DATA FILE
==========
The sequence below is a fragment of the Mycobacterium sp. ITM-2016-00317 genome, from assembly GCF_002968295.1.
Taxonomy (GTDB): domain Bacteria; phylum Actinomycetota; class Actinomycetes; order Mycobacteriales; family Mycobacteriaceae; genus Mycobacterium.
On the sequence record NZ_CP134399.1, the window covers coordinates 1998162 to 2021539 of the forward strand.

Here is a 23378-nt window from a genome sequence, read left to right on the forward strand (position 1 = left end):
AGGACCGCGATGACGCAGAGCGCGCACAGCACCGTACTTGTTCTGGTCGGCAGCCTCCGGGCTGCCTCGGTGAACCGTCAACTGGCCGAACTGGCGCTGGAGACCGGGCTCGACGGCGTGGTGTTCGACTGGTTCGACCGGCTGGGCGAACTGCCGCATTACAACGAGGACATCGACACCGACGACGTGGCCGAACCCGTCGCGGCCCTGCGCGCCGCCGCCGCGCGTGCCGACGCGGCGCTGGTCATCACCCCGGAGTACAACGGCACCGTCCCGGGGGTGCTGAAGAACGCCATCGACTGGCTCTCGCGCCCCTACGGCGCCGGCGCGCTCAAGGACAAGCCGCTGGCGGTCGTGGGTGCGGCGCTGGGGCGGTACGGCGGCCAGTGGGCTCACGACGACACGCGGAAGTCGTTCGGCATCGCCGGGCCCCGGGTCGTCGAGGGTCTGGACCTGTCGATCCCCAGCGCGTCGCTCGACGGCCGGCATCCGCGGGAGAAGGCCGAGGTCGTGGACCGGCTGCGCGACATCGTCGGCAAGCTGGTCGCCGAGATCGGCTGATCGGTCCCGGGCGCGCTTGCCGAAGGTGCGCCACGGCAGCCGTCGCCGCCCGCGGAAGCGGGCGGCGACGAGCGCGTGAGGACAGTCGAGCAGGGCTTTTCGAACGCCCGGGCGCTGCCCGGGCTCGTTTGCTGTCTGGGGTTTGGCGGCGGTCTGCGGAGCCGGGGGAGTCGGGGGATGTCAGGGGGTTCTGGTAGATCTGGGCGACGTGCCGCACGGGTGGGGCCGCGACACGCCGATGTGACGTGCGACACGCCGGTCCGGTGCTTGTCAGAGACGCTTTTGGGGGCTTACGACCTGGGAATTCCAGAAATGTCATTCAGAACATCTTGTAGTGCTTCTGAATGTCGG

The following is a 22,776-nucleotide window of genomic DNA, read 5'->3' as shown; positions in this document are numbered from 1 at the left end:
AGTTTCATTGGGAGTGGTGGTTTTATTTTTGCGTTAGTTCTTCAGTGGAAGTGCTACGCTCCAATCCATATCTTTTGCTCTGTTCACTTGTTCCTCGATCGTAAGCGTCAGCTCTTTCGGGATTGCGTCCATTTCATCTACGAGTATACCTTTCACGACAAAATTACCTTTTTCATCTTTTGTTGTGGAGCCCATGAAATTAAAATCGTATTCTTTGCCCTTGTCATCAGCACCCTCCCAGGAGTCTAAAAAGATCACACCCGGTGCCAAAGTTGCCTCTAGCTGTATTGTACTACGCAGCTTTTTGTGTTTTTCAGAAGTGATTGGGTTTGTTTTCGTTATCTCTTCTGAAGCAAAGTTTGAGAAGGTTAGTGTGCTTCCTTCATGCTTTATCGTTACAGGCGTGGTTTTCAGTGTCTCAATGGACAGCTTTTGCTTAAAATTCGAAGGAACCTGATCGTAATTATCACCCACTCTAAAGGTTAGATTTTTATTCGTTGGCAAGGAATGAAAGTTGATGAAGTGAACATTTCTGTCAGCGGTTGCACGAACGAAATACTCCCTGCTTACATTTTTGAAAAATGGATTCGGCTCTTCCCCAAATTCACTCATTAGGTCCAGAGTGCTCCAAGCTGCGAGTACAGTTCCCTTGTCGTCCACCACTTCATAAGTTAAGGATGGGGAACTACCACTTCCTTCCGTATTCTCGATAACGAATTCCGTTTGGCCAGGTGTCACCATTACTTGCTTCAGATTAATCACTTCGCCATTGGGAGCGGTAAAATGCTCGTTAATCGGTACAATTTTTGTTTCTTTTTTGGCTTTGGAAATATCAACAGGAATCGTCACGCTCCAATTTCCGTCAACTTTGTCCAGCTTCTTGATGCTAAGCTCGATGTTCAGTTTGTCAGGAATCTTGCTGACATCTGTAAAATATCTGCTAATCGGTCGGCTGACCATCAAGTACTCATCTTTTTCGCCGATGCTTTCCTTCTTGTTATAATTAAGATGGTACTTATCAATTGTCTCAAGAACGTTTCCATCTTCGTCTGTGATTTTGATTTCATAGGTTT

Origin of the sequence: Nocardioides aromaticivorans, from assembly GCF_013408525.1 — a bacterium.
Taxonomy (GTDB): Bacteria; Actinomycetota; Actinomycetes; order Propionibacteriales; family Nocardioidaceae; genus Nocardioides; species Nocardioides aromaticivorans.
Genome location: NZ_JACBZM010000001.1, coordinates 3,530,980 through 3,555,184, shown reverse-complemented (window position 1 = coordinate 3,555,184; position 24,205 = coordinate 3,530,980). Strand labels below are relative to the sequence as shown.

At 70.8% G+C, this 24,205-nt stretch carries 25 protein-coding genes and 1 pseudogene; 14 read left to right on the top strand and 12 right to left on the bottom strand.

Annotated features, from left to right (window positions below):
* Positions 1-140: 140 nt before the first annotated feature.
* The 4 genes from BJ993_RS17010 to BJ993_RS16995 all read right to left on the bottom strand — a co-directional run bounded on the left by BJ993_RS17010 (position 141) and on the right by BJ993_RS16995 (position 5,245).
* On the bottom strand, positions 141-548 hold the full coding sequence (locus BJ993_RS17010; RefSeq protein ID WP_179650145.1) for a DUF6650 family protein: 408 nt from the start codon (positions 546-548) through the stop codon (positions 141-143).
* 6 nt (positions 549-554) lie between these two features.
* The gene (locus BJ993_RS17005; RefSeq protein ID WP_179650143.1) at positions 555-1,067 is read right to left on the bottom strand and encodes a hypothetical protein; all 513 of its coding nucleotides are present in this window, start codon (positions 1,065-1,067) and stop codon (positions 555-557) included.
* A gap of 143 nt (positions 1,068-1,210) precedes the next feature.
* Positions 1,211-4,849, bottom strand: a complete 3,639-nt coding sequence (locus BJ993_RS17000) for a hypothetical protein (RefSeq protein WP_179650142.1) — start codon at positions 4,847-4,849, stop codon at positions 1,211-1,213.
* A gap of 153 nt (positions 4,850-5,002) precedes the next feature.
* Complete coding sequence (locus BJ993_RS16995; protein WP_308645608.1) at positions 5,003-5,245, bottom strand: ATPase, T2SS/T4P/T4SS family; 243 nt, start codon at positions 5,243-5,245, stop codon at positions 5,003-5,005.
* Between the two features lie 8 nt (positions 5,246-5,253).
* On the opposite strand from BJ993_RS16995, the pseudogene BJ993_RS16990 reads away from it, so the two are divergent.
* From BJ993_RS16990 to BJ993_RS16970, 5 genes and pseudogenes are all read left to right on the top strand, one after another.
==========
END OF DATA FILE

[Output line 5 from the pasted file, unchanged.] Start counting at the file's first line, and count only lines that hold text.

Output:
AGGACCGCGATGACGCAGAGCGCGCACAGCACCGTACTTGTTCTGGTCGGCAGCCTCCGGGCTGCCTCGGTGAACCGTCAACTGGCCGAACTGGCGCTGGAGACCGGGCTCGACGGCGTGGTGTTCGACTGGTTCGACCGGCTGGGCGAACTGCCGCATTACAACGAGGACATCGACACCGACGACGTGGCCGAACCCGTCGCGGCCCTGCGCGCCGCCGCCGCGCGTGCCGACGCGGCGCTGGTCATCACCCCGGAGTACAACGGCACCGTCCCGGGGGTGCTGAAGAACGCCATCGACTGGCTCTCGCGCCCCTACGGCGCCGGCGCGCTCAAGGACAAGCCGCTGGCGGTCGTGGGTGCGGCGCTGGGGCGGTACGGCGGCCAGTGGGCTCACGACGACACGCGGAAGTCGTTCGGCATCGCCGGGCCCCGGGTCGTCGAGGGTCTGGACCTGTCGATCCCCAGCGCGTCGCTCGACGGCCGGCATCCGCGGGAGAAGGCCGAGGTCGTGGACCGGCTGCGCGACATCGTCGGCAAGCTGGTCGCCGAGATCGGCTGATCGGTCCCGGGCGCGCTTGCCGAAGGTGCGCCACGGCAGCCGTCGCCGCCCGCGGAAGCGGGCGGCGACGAGCGCGTGAGGACAGTCGAGCAGGGCTTTTCGAACGCCCGGGCGCTGCCCGGGCTCGTTTGCTGTCTGGGGTTTGGCGGCGGTCTGCGGAGCCGGGGGAGTCGGGGGATGTCAGGGGGTTCTGGTAGATCTGGGCGACGTGCCGCACGGGTGGGGCCGCGACACGCCGATGTGACGTGCGACACGCCGGTCCGGTGCTTGTCAGAGACGCTTTTGGGGGCTTACGACCTGGGAATTCCAGAAATGTCATTCAGAACATCTTGTAGTGCTTCTGAATGTCGG